M&A moves

Houston energy company makes strategic acquisition in $1.29B deal

Talos, a technology-based energy company that aims to work towards low-carbon solutions, acquired QuarterNorth Energy Inc. Photo via talosenergy.com

Houston-based Talos Energy Inc. announced a $1.29 billion acquisition this month.

Talos, a technology-based energy company that aims to work towards low-carbon solutions, acquired QuarterNorth Energy Inc., which has ownership in several big offshore fields, and is a privately-held U.S. Gulf of Mexico exploration and production company. The acquisition of the assets are expected to provide additional scale from high quality deepwater assets “with a favorable base decline profile along with attractive future development opportunities” from QuarterNorth.

QuarterNorth's assets include six major fields and are 95 percent operated and 95 percent in deepwater. The deal will add production of around 30,000 barrels of oil equivalent per day expected for 2024, which will average 75 percent oil.Talos will now expect run-rate synergies of about $50 million a year to be by end of 2024.

QuarterNorth's assets will bring ”significant reserves upside beyond current production from both producing probable zones and near-term development opportunities in 2024 and 2025” according to Talos.

“The addition of QuarterNorth's overlapping deepwater portfolio with valuable operated infrastructure will increase Talos's operational breadth and production profile while enhancing our margins and cash flow,” Talos President and CEO Timothy S. Duncan says in a news release. “This transaction aligns with Talos's overall strategy of leveraging existing infrastructure and complementary acreage to accelerate shareholder value creation. The pro forma footprint in the U.S. Gulf of Mexico should allow us to capture meaningful operating synergies.”

Talos secured $650 million in bridge financing from a syndicate of banks representing the majority sum of the company's reserves-based loan lender group.

“The expected financing structure of the transaction accelerates de-leveraging, immediately improves our credit profile, is accretive on key metrics, and positions us to consider additional capital return initiatives following deleveraging in the near term,” Duncan adds. “We look forward to completing this transaction in the next few months and continuing our strategy of building a large-scale, diverse energy company."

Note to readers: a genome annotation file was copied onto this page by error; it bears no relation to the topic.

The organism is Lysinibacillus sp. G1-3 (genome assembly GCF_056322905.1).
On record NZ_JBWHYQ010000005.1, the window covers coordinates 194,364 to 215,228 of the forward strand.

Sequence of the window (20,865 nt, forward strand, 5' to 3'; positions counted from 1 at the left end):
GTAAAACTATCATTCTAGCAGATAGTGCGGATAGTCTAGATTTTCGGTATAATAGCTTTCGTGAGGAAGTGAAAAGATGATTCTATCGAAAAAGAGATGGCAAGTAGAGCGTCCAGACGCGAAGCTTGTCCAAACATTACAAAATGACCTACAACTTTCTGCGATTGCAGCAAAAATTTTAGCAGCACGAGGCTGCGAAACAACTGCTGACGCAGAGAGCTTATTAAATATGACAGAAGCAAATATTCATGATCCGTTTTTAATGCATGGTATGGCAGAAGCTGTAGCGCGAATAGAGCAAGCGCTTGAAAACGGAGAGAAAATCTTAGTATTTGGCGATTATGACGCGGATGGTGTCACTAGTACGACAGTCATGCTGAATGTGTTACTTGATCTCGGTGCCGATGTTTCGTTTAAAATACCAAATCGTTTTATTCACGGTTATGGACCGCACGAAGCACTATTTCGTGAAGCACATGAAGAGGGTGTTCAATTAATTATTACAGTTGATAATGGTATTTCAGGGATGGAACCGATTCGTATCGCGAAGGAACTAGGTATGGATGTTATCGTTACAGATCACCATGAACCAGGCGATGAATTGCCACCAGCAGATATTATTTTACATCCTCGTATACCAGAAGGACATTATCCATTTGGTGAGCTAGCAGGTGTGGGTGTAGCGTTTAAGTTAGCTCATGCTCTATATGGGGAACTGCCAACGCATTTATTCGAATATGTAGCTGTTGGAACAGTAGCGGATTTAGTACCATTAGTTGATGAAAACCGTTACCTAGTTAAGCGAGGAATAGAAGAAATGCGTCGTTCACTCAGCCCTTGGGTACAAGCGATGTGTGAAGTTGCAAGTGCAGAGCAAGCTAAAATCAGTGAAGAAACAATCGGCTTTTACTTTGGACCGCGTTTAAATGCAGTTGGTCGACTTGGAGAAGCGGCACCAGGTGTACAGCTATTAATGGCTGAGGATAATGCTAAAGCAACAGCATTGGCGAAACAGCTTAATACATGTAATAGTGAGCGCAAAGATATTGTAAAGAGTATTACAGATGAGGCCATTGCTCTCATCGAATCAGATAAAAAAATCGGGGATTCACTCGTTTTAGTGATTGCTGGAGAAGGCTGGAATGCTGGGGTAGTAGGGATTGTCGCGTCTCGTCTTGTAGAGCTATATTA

Trending News

A View From HETI

Houston could have ranked higher on a global report of top cities in the world if it had a bit more business diversification. Photo via Getty Images

A new analysis positions the Energy Capital of the World as an economic dynamo, albeit a flawed one.

The recently released Oxford Economics Global Cities Index, which assesses the strengths and weaknesses of the world’s 1,000 largest cities, puts Houston at No. 25.

Houston ranks well for economics (No. 15) and human capital (No. 18), but ranks poorly for governance (No. 184), environment (No. 271), and quality of life (No. 298).

New York City appears at No. 1 on the index, followed by London; San Jose, California; Tokyo; and Paris. Dallas lands at No. 18 and Austin at No. 39.

In its Global Cities Index report, Oxford Economics says Houston’s status as “an international and vertically integrated hub for the oil and gas sector makes it an economic powerhouse. Most aspects of the industry — downstream, midstream, and upstream — are managed from here, including the major fuel refining and petrochemicals sectors.”

“And although the city has notable aerospace and logistics sectors and has diversified into other areas such as biomedical research and tech, its fortunes remain very much tied to oil and gas,” the report adds. “As such, its economic stability and growth lag other leading cities in the index.”

The report points out that Houston ranks highly in the human capital category thanks to the large number of corporate headquarters in the region. The Houston area is home to the headquarters of 26 Fortune 500 companies, including ExxonMobil, Hewlett Packard Enterprise, and Sysco.

Another contributor to Houston’s human capital ranking, the report says, is the presence of Rice University, the University of Houston and the Texas Medical Center.

“Despite this,” says the report, “it lacks the number of world-leading universities that other cities have, and only performs moderately in terms of the educational attainment of its residents.”

Slower-than-expected population growth and an aging population weaken Houston’s human capital score, the report says.

Meanwhile, Houston’s score for quality is life is hurt by a high level of income inequality, along with a low life expectancy compared with nearly half the 1,000 cities on the list, says the report.

Also in the quality-of-life bucket, the report underscores the region’s variety of arts, cultural, and recreational activities. But that’s offset by urban sprawl, traffic congestion, an underdeveloped public transportation system, decreased air quality, and high carbon emissions.

Furthermore, the report downgrades Houston’s environmental stature due to the risks of hurricanes and flooding.

“Undoubtedly, Houston is a leading business [center] that plays a key role in supporting the U.S. economy,” says the report, “but given its shortcomings in other categories, it will need to follow the path of some of its more well-rounded peers in order to move up in the rankings.”

———

This article originally ran on InnovationMap.

Trending News